Results suggest that client-centered communication skills increased after intervention. This study builds upon previous case-based studies examining practice-based communication training, emphasizing that long-term interventions positively enhance veterinarian-client communication, which is likely to have a positive impact on client and patient care.
The study was designed as a multipractice, preintervention-postintervention study. Practice teams participated in a 15-month communication skills intervention that included interactive group workshops and one-on-one communication coaching with the entire practice. Client Satisfaction Questionnaires were completed 3 months before (mean, 55 questionnaires/veterinarian) and after (mean, 48 questionnaires/veterinarian) the intervention. The impact of the intervention and factors associated with client visit satisfaction were evaluated with mixed logistic regression.
Client satisfaction scores were dichotomized owing to extreme negative skewness. In total, 57% (284/496) of clients were completely satisfied on pretest questionnaires, and 67% (290/434) were completely satisfied on postintervention questionnaires. The odds of clients being completely satisfied were significantly higher after the communication skills intervention (OR = 1.56; P = .002). When controlling for the intervention, predictors of client visit satisfaction included appointment type (odds of being completely satisfied were significantly higher for recheck appointments than for preventative care appointments [OR = 1.71; P = .02] and health problem appointments [OR = 1.99; P = .003]) and duration of the veterinarian-client relationship (probability increased by 0.52 with each 1-year increase in relationship duration; P = .008).
Results suggested that the client-centered, skills-based communication intervention resulted in increased client visit satisfaction. Findings contribute to current evidence that client-centered communication and duration of the veterinarian-client relationship promote client satisfaction during veterinary visits.
OBJECTIVE To evaluate veterinarian-client communication and veterinarian and client satisfaction with veterinary visits before and after veterinarians underwent a 6-month communication skills training program in a practice setting.
PROCEDURES The practice team (3 veterinarians, 5 veterinary technicians, 1 receptionist, and 1 office manager) participated in a 6-month educational program (intervention) that included interactive communication modules, individual coaching, and a communication laboratory. For each of the veterinarians, 6 appointments were video recorded and 30 additional clients completed a visit satisfaction survey both before and after the intervention. The Roter interaction analysis system was used to analyze the video-recorded appointments.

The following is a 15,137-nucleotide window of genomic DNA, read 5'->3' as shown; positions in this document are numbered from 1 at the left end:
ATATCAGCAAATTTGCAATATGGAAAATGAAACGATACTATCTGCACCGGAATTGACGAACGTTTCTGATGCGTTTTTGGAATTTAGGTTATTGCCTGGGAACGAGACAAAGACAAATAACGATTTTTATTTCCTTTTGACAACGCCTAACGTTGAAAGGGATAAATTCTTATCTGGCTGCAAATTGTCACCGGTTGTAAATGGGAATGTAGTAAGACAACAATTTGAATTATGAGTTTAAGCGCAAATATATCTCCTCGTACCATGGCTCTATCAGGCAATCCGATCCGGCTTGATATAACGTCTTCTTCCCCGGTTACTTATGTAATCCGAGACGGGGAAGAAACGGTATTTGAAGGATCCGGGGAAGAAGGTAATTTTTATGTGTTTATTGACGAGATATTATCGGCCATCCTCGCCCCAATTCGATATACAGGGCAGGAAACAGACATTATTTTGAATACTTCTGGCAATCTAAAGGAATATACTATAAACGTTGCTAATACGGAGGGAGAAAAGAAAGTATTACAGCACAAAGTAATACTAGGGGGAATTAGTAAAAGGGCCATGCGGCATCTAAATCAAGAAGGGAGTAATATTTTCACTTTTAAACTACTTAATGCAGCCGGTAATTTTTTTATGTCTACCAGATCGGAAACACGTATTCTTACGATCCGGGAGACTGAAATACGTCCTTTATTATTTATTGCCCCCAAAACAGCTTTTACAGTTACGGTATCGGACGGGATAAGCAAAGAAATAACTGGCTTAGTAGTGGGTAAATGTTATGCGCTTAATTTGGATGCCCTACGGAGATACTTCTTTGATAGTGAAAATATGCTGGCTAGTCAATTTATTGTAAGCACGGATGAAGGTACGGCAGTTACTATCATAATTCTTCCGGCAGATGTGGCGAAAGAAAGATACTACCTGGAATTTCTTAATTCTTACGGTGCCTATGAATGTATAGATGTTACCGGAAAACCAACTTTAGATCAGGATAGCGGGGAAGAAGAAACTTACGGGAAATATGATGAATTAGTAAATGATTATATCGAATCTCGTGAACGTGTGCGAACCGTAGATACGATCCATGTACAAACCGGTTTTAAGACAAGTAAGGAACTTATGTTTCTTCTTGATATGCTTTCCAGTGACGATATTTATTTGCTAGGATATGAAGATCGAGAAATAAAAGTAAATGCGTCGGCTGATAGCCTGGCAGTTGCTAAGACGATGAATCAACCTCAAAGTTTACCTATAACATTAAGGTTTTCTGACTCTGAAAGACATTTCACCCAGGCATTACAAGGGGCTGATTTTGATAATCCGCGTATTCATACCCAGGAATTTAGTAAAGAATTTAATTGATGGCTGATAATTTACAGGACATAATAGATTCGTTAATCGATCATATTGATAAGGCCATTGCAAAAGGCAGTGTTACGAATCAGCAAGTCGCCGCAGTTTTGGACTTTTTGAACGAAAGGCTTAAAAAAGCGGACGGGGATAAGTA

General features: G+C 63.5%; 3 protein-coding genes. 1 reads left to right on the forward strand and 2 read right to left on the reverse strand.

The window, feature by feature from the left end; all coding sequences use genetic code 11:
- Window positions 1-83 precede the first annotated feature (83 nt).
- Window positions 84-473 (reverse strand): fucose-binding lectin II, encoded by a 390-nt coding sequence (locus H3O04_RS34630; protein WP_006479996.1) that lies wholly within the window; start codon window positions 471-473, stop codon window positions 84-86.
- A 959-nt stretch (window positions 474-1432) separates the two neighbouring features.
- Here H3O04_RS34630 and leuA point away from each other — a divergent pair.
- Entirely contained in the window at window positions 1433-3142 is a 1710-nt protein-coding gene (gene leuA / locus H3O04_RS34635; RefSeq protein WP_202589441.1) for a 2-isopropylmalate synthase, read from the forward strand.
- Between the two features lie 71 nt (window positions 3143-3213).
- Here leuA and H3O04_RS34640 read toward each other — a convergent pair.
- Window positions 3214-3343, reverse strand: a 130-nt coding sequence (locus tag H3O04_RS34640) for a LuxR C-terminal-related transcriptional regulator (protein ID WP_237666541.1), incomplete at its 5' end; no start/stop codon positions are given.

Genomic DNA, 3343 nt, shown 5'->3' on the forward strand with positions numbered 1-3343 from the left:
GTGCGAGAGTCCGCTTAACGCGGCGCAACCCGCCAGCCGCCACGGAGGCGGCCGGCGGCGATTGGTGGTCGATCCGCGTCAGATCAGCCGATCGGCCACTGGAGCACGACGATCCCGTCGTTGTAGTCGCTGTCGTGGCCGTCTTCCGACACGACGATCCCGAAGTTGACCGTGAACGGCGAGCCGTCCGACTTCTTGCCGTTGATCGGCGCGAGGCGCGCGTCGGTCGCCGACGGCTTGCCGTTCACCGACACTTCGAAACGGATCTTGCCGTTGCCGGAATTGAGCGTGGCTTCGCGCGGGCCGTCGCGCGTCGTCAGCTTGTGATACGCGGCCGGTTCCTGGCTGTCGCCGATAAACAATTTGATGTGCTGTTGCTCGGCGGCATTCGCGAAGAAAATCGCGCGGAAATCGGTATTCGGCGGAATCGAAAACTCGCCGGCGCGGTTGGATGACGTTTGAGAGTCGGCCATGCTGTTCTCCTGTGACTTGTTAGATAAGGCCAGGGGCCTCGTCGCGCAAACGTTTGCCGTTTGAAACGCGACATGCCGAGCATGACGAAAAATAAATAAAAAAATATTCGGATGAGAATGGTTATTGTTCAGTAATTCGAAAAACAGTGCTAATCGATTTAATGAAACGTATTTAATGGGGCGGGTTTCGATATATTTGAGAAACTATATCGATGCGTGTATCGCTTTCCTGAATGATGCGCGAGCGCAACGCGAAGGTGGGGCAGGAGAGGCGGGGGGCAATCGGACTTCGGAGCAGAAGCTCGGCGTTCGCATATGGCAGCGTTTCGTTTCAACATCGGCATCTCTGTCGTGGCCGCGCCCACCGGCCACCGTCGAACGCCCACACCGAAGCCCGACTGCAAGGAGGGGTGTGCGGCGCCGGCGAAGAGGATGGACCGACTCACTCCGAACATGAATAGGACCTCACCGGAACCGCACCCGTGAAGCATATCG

RESULTS After the intervention, appointments were 5.4 minutes longer and veterinarians asked 60% fewer closed-ended lifestyle-social questions, provided 1.4 times as much biomedically related client education, and used 1.5 and 1.25 times as much facilitative and emotional rapport communication, respectively, compared with before the intervention. Clients provided veterinarians with 1.3 times as much biomedically related information and engaged in twice as much social conversation. After the intervention, veterinarians perceived their clients as complaining less and being more personable and trusting, and clients felt more involved in the appointment and reported that the veterinarian expressed greater interest in their opinion.
CONCLUSIONS AND CLINICAL RELEVANCE Results indicated that the intervention resulted in veterinarians who spent more time educating and building rapport with their clients and facilitating client input in an unhurried environment, which enhanced overall veterinarian visit satisfaction and various aspects of client visit satisfaction.